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Teaching Eikaiwa. What do I do?. Uniqueness of Eikaiwa. Why Eikaiwa Rocks!. This is YOUR class. You make the lessons and are the only one in front of the class. You can do things that aren’t possible at regular schools. You are teaching adults, these people are your friends and neighbours.

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teaching eikaiwa

Teaching Eikaiwa

What do I do?

uniqueness of eikaiwa
Uniqueness of Eikaiwa

Why Eikaiwa Rocks!

  • This is YOUR class.
  • You make the lessons and are the only one in front of the class.
  • You can do things that aren’t possible at regular schools.
  • You are teaching adults, these people are your friends and neighbours.
  • Create your own environment.
  • Be creative with the space and seating.
  • Get out of the classroom!
    • Hanami in the park, bon’enkai at a local restaurant or izukaya
    • Cooking classes: most community centers have kitchens you can book
    • Go shopping at the local grocery store.
  • Use a textbook


    • Lots of grammar points and activities to choose from.
    • Can be useful for students who want to study more on their own.
    • Easy to plan ahead.


    • Strict and structured can be confining
    • Complicated names, impractical situations used as examples.

2. Using a set curriculum

  • Sit down and write out a lesson plan for each week.


  • Everyone knows what’s going to happen each week.


  • You have to plan for the whole year in advance.
  • Some students won’t come every week, making it hard to follow a curriculum.

3. Off-the-cuff

  • Create a lesson each week as you go.
  • Can have little to no connection between lessons.


  • Very flexible and you can fit your lessons to your individual students.
  • Useful if you don’t have a the same students every time.


  • Sporadic and not clearly defined. Students tend to like more structure.
time management
Time Management
  • Do you start and finish a lesson every week or do you extend lessons over several weeks?
  • You don’t have to jam every minute with a new activity if students are really communicating.
  • Be careful of tangents, but if students are enjoying it, don’t worry. Eikaiwa is conversation.
  • Break Time! Take some time every class to relax with the students. Bring some snacks and you may be surprised with what your students bring next class.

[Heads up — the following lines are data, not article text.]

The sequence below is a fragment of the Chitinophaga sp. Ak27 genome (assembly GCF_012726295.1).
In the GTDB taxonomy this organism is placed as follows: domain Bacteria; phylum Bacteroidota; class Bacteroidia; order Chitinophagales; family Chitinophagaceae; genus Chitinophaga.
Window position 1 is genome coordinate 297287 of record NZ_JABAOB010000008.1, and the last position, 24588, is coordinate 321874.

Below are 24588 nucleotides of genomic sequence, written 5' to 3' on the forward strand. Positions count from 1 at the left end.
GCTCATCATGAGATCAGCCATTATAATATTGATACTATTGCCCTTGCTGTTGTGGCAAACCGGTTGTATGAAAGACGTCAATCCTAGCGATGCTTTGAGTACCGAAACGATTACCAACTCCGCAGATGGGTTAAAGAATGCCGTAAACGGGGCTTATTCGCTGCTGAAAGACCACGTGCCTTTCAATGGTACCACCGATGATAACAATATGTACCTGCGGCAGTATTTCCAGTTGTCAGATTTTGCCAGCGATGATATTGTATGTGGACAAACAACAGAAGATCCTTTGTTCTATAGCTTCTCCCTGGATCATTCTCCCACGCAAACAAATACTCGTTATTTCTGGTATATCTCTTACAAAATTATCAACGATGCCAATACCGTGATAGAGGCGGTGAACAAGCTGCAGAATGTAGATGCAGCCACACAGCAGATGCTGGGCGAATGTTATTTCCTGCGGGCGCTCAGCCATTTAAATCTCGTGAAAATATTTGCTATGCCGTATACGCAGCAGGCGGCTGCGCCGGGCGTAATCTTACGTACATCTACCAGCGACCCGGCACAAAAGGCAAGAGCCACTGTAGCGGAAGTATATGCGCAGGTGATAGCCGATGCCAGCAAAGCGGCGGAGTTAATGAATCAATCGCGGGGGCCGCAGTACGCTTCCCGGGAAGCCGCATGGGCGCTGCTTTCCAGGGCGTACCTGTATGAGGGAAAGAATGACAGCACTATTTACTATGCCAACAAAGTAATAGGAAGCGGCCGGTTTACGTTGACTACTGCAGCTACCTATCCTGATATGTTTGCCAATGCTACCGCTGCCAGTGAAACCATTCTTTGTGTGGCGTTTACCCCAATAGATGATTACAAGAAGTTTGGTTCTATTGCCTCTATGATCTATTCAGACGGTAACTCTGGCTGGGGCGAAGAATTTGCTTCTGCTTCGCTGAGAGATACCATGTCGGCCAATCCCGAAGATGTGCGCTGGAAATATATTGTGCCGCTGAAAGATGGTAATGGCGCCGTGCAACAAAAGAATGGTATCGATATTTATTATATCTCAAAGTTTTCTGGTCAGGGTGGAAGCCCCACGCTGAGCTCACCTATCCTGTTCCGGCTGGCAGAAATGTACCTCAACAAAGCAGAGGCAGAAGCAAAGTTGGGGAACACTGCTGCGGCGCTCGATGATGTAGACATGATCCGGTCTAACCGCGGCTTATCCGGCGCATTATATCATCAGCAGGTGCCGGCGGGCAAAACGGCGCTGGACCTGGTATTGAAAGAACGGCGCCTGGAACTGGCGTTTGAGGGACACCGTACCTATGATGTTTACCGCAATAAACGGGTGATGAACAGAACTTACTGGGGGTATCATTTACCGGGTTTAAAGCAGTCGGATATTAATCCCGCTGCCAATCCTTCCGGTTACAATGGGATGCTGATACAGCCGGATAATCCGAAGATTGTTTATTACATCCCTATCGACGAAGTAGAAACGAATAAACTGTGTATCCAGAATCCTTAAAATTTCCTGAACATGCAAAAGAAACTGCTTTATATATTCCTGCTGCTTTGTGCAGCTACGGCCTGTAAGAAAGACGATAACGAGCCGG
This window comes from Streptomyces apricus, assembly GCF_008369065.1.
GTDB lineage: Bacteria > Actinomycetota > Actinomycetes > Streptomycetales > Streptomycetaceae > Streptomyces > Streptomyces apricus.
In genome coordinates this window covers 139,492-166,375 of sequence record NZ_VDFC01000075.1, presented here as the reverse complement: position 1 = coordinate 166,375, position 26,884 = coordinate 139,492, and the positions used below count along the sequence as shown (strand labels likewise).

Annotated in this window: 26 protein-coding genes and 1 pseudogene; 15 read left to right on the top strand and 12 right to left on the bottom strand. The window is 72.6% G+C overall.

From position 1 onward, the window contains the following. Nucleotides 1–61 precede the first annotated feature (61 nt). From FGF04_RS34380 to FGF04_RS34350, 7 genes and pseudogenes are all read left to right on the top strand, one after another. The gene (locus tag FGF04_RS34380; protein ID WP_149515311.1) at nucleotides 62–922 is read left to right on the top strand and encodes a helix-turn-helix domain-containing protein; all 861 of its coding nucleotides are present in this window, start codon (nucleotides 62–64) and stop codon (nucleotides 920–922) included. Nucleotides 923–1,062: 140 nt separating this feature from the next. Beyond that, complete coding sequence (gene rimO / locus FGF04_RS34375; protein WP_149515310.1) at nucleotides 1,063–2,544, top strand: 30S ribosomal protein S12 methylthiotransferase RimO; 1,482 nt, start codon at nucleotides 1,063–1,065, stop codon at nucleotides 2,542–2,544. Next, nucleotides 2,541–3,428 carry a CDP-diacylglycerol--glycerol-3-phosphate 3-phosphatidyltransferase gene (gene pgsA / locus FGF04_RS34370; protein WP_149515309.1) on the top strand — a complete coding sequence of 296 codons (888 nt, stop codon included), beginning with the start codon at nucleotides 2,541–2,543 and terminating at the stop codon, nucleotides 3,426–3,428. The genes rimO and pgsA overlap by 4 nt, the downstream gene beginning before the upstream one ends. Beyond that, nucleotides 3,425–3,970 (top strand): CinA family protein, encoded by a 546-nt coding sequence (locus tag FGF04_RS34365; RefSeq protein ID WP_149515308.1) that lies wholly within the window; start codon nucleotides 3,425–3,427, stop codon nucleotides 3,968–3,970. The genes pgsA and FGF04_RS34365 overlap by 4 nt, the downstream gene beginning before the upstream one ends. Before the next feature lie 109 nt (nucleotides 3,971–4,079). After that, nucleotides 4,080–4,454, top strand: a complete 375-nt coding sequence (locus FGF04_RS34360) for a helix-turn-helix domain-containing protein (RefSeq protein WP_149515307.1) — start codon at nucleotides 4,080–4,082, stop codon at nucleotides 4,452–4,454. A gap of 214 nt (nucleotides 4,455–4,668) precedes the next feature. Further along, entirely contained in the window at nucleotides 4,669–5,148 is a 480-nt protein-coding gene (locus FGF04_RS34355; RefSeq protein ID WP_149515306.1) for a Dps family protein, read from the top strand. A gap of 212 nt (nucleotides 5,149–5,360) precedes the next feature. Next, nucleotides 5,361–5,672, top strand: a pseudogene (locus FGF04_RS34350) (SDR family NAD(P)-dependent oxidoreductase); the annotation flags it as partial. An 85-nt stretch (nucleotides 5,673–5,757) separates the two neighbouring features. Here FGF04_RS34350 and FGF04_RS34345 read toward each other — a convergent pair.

teaching grammar
Teaching Grammar
  • Figure out at the beginning if you and your students want to concentrate on this.
  • You can do this without using a textbook or concentrating on it.
  • If you’re not using a textbook, you can borrow what you’ve been teaching in JHS or SHS.
  • Or just mention it as you teach them phrases.
student levels
Student Levels
  • Can vary a lot!
  • You need to be careful that lower level students aren’t intimidated.
  • But you don’t want higher level students to be bored.
  • Try having different rules for games and activities.
what do your students want
What do your students want?

Survey the students

  • Ask what they are interested in learning, grammar, topics, etc.
  • Find out why they want to learn English
  • Survey them again at the end of the term to find out what they felt was good or bad and what they still want to learn more of.
common issues in class
Common issues in class

Students want to write down everything.

  • Sometimes this helps them remember what they are learning so you need to let them write some things.
  • Try to write one or two examples on the whiteboard, but don’t let them use time to copy down everything.

Too much Japanese in class

  • Students want more info on what a classmate has said. Set time limit if it can’t be explained in English and don’t let the conversation go longer. Encourage them to try asking in English first
  • When discussing difficult topics, be careful not to use too much Japanese yourself. If you do find yourself using too much, try to get back to an easier subject, or call break time.
make sure you
Make sure you…
  • Don’t have too much writing, students can become bored and they are there to communicate, not practice writing.
  • Have enough structure with all your activities. Most don’t have the English ability to work on their own.
  • Don’t speak too fast or use difficult language.
ideas and activities
Ideas and Activities
  • Try to have an activity that you do every week. Students have something to look forward to and you can judge their improvement.

Ex. Every week ask what the students did over the weekend.

writing activities
Writing Activities
  • Writing a journal/diary: good for them to practice at home.
  • Skit-Making: Great for nailing down any grammar point. Have students get into groups and depending on the level, either have them fill out a pre-made skit, or for advanced students, have them create one all on their own. Practice and perform in front of the class.